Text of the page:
STEREOTYPICAL AD ESSAY ANALYSIS
Three ads for a restaurant called China Times target Chinese people by using yellowface. They each
contain a man of neither East Asian nor Chinese descent whose eyes have been photoshopped to look
exaggeratedly small and slanted, with the tagline “Brings Out the Chinese in Anyone” to promote the
idea that anyone who eats there will become and therefore look ‘Chinese.’
The ads try to give off an air of diversity by using men of different races (specifically South Asian,
African, and Middle Eastern) but they lose their credibility by being lazily and superficially stereotypical.
They focus on alienating and poking fun at the altered sizes of what the creators think every Chinese
person’s eyes should look like, rather than the restaurant’s food or various other elements of Chinese
culture to represent Chinese people.
Although it is true that smaller sized eyes due to thicker eyelid folds, are more commonly found in people
of East Asian descent, however, it would be inaccurate to associate that specific physical trait with all of
them, since a diverse range of eye sizes exists too. In conjunction with the tagline, the ad unnecessarily
dramatizes the size of the mens’ eyes. Stating that anyone can become Chinese just by emulating the
look of very small eyes heavily suggests yellowface, Orientalism, and mockery towards the Chinese.
Because it is obviously untrue that anyone can become another race just by imitating said race’s
perceived facial characteristics, the tagline is meant to be taken in a sarcastic and humorous tone,
furthering the idea that Chinese people are to be othered and laughed at for this racist stereotype. It
would almost be the real life equivalent of someone pulling their hands up to their eyelids to slant them
and say that they look Chinese.
The ads are considered to stereotype instead of type because they try to limit other people’s
perceptions of what Chinese people are beyond their assumed ethnic features. They fix on the idea that
extremely slanted eyes are the sole defining physical trait they have, while attempting to incorporate that
idea in their entire ethnic and cultural identity. It is very evident that the creators did not do thorough
research or consult actual Chinese people before releasing the ads to the public.
The problem with using stereotypes to dehumanize Chinese people and East Asians is that it works to
the advantage of the dominant ethnicity and ruling group in Western society. By allowing the
dehumanization of Chinese people, the ruling group takes away their social and political power,
furthering the inequality and justification for acts of discrimination against them. Some extreme
examples of acts of discrimination are the past anti-Chinese immigration laws in the United States and
Canada, and recently, Harvard, an Ivy league university, demonstrating bias against Asian Americans in
their admissions process. These occurred due to biased scapegoating, and the perpetuation of the
“Yellow Peril” and model minority stereotypes, just to mention a few. These acts were all enforced and
allowed by people in great power, like the government, and people with a vast amount of wealth and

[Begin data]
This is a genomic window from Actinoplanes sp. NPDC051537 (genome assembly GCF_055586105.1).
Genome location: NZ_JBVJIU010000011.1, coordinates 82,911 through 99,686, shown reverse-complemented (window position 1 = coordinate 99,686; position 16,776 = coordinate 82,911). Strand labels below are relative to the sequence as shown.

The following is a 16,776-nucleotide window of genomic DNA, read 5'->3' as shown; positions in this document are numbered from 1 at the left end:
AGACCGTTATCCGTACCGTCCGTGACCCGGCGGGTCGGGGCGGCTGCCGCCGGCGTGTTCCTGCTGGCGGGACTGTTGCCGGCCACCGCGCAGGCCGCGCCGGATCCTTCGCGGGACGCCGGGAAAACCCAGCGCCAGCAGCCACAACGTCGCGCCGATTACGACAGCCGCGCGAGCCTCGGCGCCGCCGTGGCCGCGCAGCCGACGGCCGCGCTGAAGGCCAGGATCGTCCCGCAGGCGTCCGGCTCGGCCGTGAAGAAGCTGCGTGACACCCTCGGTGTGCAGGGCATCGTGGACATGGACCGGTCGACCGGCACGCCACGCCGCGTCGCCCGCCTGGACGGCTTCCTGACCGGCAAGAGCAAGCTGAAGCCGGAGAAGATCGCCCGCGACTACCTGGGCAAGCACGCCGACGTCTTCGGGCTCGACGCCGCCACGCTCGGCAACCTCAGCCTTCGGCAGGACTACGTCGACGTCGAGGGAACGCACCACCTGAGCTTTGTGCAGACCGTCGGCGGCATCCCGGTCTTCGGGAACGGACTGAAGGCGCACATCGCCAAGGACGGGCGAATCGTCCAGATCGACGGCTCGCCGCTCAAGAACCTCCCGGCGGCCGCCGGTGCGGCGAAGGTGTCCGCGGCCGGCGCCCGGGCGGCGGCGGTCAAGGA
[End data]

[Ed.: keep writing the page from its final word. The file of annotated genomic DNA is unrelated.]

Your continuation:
In spite of the face that the ads are not inherently evil, they also reference resemblances to past
incidents of yellowface, which should be enough to raise many viewers’ eyebrows. The most noteworthy
presence of yellowface, off-color casting, lack of proper representation, and white hegemony occurred
in Hollywood movies.
Yellowface is racist and stereotypical, as it plays into years of unequal power dynamics in the film
industry and Western society. Whites, the dominant ruling group, have enforced rules over many years
to keep minority ethnicities, such as East Asians, excluded. The assumption that mainly white people are
able to play roles meant for minority actors gets reinforced, and it leads to the idea that they should stay
silent, remain fetishised, and be represented by only the dominant ethnicity and ruling group.
The movie industry has the power to control the representation of specific racial groups. In other words,
they have the influence to promote and enable positive or harmful stereotypes. Since the beginning of
cinema, the practice of hiring white actors for East Asian roles existed and still continues to this day.
Actors would use heavy makeup (ie: yellow toned face paint/foundation, black eyeliner, etc.) and tape to
make their eyes look smaller in order to appear more ‘Oriental’ and foreign. Not only does this grossly
appropriate and exaggerate facial characteristics of East Asians, but it would also be combined with
stereotypical behaviors used for mockery, and also contributing an ethnocentric representation of what
being ‘Asian’ is, as non-Asians can only draw upon said stereotypical behavior, since they have no real
experience of being immersed in the life and culture as a racial minority.
So, the issue is not just a lack of visibility, or the denial of roles for East Asians and the Chinese, but the
abuse and misrepresentation from those in positions of power to control their narratives. From doing so,
they get to maintain their power, dominance, while staying at the top of the racial and hierarchical ladder
in society, as long as the stereotypes they can perpetuate continue existing.
Past incidents of racism are proof that stereotypes always start somewhere, such as within ads, and
forms of art and entertainment like films. No matter how minor, stereotypes have the power to affect
people’s lives to put them at larger psychological and financial disadvantages in life to further divide and
separate them from the ruling groups in society, and the groups they perceive as normal and
acceptable, as enforced by them in order to continue maintaining their power.
Learn but don't copy directly ;)